As we’ve slowly emptied my dad’s house in Iowa of 60 years of memories, a small portion of his “stuff” has ended up in my lap. It’s an eclectic collection of his and my mom’s life together as they built a family and a business.
My mom died about 2½ years ago after a lengthy battle with cancer. My dad, lacking virtually any domestic skills and without her in his life, saw his health decline as well. My sister and I moved him from Hamburg, where he had lived since 1950, to a retirement complex not far from her family in Liberty about a year ago.
We agree that had we not “forced” his move, he would not have survived.
The task of exploring every box, and closet, and paper sack, and cupboard and plastic storage bin scattered throughout the two-story house has been arduous, at best. The burden of that task has fallen mainly on my sister’s family since they live about two hours from the Hamburg home.
Most of the dishes, furniture and white goods have been donated to a thrift shop in North Kansas City. Beyond that layer of his life, the keepsakes, knickknacks, collectibles and more personal items have either ended up in my sister’s garage or in my two-bedroom condo.
The grandchildren have snagged their share of memorabilia, most of which reflects their heritage or the special memories gleaned from the dozens of visits to their grandparents’ home over the years.
My parents long ago had the foresight to designate what they considered to be the more precious items (jewelry, family heirlooms, antiques, etc.) as a reference for us kids. Their intent was to eliminate the potential for family fights over material objects, and so far their intent has worked.
The house will be put on the market this spring after it is reduced to merely a shell of memories. My parents were fortunate to have a successful small business that not only put two children through college but also allowed them to travel to far away places. A lot of their possessions were mementoes from Hawaii, Spain, the Caribbean, Australia and New Guinea, and more.
Every few months, John (our dad) insists we take him back to his home. It’s nostalgic and sentimental for him each time as he sifts through the same boxes of pictures and keepsakes, each time telling the same stories attached to the items.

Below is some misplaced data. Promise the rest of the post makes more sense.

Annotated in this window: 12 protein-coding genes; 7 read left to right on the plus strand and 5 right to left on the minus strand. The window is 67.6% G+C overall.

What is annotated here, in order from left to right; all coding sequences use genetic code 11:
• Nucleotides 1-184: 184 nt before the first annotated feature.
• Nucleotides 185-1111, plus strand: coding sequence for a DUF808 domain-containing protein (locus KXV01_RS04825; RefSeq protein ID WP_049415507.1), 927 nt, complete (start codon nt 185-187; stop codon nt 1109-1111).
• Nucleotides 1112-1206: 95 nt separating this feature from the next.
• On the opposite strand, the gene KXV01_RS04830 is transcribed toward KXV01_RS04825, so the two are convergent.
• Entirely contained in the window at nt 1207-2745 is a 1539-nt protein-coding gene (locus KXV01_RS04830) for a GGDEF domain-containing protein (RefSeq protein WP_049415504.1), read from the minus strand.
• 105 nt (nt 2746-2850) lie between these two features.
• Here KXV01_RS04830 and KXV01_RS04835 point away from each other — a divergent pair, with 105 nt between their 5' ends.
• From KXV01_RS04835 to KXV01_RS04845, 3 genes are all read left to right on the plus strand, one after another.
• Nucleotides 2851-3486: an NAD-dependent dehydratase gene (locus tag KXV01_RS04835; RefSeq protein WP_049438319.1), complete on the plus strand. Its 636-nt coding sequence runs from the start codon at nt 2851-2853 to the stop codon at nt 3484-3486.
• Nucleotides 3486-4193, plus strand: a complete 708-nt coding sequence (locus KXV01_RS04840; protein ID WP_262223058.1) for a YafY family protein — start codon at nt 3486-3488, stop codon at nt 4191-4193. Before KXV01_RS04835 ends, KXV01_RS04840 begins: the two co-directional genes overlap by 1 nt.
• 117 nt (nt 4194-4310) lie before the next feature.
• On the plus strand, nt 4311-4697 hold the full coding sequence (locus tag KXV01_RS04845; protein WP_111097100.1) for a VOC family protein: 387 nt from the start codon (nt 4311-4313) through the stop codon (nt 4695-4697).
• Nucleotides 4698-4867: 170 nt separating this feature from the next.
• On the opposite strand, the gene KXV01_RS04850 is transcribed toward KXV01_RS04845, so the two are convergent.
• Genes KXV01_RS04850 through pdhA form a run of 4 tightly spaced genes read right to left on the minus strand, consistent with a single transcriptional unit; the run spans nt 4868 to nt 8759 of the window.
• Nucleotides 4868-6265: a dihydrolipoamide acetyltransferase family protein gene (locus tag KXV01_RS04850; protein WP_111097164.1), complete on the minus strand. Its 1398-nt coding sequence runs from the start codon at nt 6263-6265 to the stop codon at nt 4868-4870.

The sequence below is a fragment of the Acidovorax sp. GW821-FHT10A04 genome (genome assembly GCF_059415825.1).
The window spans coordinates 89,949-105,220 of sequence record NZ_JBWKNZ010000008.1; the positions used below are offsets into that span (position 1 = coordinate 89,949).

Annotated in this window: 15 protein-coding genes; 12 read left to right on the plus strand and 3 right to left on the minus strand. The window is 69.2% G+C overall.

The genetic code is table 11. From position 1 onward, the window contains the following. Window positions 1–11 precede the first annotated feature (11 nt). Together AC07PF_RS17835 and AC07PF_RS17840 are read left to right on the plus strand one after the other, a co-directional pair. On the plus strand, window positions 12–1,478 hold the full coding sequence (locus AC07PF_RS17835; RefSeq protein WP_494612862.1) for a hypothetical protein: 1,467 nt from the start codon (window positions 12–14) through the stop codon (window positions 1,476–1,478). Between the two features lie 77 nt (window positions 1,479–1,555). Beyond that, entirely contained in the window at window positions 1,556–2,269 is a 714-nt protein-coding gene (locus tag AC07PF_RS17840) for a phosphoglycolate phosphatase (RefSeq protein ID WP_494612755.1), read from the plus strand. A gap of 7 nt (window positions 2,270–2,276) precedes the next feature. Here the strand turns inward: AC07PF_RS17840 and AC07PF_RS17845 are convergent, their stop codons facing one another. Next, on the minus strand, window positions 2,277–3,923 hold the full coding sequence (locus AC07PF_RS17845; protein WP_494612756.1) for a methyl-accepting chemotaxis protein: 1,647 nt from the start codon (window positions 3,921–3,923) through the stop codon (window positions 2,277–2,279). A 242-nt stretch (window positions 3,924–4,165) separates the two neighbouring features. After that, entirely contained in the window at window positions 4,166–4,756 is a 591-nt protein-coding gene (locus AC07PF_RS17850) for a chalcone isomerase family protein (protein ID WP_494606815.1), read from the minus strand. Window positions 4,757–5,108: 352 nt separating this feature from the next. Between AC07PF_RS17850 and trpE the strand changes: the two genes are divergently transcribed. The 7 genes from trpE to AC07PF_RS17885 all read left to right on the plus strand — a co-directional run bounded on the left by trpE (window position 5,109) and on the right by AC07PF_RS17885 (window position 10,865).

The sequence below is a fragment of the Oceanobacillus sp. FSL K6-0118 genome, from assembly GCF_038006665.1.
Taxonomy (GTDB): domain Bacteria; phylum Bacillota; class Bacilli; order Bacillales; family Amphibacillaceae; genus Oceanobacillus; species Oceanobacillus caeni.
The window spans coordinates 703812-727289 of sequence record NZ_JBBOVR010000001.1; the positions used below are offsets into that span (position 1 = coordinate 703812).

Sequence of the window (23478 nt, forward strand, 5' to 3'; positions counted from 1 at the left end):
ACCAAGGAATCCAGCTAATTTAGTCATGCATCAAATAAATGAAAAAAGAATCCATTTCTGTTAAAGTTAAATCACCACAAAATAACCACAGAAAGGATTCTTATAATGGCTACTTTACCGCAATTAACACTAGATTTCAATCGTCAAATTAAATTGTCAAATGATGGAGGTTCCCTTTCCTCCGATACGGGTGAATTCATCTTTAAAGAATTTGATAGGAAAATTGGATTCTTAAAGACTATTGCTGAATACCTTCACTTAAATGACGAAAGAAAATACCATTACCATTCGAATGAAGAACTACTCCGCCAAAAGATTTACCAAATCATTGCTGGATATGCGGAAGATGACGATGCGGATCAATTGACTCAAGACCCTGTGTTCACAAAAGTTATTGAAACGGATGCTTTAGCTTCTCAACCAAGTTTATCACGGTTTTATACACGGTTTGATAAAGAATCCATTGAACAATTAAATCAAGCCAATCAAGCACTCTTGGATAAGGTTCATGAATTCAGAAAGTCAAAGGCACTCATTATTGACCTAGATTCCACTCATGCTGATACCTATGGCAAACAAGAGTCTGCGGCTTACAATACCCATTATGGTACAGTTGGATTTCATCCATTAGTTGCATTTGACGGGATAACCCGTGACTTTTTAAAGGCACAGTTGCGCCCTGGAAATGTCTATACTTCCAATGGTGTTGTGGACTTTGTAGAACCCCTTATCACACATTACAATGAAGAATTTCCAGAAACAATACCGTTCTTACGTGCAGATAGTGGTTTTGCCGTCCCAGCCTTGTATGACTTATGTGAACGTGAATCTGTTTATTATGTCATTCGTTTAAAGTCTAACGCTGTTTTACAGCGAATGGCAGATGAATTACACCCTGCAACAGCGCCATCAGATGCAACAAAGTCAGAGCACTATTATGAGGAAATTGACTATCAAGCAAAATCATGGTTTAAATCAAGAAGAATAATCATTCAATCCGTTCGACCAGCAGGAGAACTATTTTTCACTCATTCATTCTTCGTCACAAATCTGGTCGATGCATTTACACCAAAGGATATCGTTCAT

It’s hard to let go.
Among the possessions that landed at my feet are a handful of items from the newspaper days long before computers when linotype machines, flatbed presses and handset type combined to spread the word. I have hundreds of block letters in various point sizes made from lead, and a dozen or so California Job Cases with dozens of small compartments for the hand-set type.
Page 2 of 2 - The most recent challenge is cataloguing 15 porcelain egg coddlers and about the same number of collectible fruit and game plates that have been wrapped in newspapers and stored in plastic bins for months.
Part of my inheritance, my dad says.
Both sets of items collected dust and residue on plate rails in the Hamburg home for as many as 50 years. After a warm bath in liquid Dawn one night last week, they are scattered over my kitchen/dining room table and countertops. Each night I pick out two or three and research their history and value on the computer.
None appears to be of particular value as yet, ranging in eBay price from $6.50 to $45. They are not unique to the world, but only unique to the Field family.
From a sentimental perspective, the worth of these “inherited” items is priceless; from a practical perspective, they are nothing more than pieces of porcelain, or wood, or lead or newsprint.
And so it is for most of us as we usher our parents into their senior years and finally bid them adieu. If we outlive our parents, we’ll have the challenge of squeezing their lives into boxes and sacks and containers. If we go first, the burden will be not only on our children but on our parents as well.
So, to borrow a phrase, live long and prosper.